In exchange for the greater access to strategic Philippine bases bordering the South China Sea, Washington should make clear whether its willing to assist the Philippines in an event of contingencies in the disputed waters.
Moreover, the two allies should finalize economic agreements, including a free trade deal, to revitalize their relations more broadly.
For decades, Washington has equivocated over the parameters of its treaty commitments to the Philippines. As the South China Sea disputes have escalated, pitting the Philippines against other claimant states, the issue has gained greater urgency.
Manila's anxieties go back to two occasions, namely the Mischief Reef (1995) and Scarborough Shoal (2012) crises, when China muscled out the Philippines without any response from Washington from two features within the Philippines' exclusive economic zone.
In both cases, the U.S. professed neutrality and called on the parties to resolve the disputes in accordance with international law.
These concerns about the U.S.'s commitment have multiplied since Duterte and Trump took power, with the Philippines leader improving bilateral relations with China while the U.S. president has, repeatedly raised doubts on America's ties with allies.
There are two problems with the Mutual Defense Treaty. First, it does not guarantee automatic American assistance in an emergency.
According to the treaty, each party "would act to meet the common dangers [in their area of jurisdiction] in accordance with its constitutional processes." So, the U.S. Congress, for instance, would have a say on whether the U.S. should assist the Philippines in a conflict.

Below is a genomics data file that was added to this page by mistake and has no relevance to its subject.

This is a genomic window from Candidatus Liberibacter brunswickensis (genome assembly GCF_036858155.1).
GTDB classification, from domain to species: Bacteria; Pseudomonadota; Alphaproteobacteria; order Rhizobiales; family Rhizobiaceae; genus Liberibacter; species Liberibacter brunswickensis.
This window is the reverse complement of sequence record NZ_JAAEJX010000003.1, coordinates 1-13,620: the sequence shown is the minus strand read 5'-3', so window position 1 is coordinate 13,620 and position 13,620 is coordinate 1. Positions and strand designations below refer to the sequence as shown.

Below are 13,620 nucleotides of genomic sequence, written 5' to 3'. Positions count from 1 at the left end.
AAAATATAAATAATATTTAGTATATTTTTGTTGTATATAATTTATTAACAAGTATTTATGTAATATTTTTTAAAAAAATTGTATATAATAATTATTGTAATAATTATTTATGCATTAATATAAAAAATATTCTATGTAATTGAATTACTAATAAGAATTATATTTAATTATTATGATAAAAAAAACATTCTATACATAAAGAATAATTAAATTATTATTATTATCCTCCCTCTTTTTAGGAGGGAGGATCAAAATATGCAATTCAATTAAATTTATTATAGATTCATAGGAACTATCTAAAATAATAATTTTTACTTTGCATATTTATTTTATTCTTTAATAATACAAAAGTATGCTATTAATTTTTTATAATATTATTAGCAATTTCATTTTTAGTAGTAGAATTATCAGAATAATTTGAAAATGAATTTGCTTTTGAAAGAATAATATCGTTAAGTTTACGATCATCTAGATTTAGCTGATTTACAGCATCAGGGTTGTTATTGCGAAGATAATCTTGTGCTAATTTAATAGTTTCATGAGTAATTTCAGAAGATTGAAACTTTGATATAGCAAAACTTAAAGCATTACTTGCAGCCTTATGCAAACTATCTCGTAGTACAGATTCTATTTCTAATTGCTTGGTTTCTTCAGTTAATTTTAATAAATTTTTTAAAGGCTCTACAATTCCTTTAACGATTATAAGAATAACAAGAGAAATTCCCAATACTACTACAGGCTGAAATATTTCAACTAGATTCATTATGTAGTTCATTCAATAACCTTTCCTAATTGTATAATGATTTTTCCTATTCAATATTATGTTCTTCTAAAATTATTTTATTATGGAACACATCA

The second major problem is the exact scope of American commitments. According to the treaty, mutual defense applies in the event of "an armed attack on the metropolitan territory of either of the Parties, or on the island territories under its jurisdiction in the Pacific or on its armed forces, public vessels or aircraft in the Pacific."
Since the 1970s, however, Americans have equivocated over whether Philippine-occupied and -claimed territories in the South China Sea are covered. During his 2014 visit to the Philippines, former U.S. President Barack Obama refused to clarify whether the Treaty would apply in an event of conflict between Manila and Beijing in the South China Sea. He dismissively described the disputed Scarborough Shoal and other Philippine-claimed territories as a "bunch of rocks."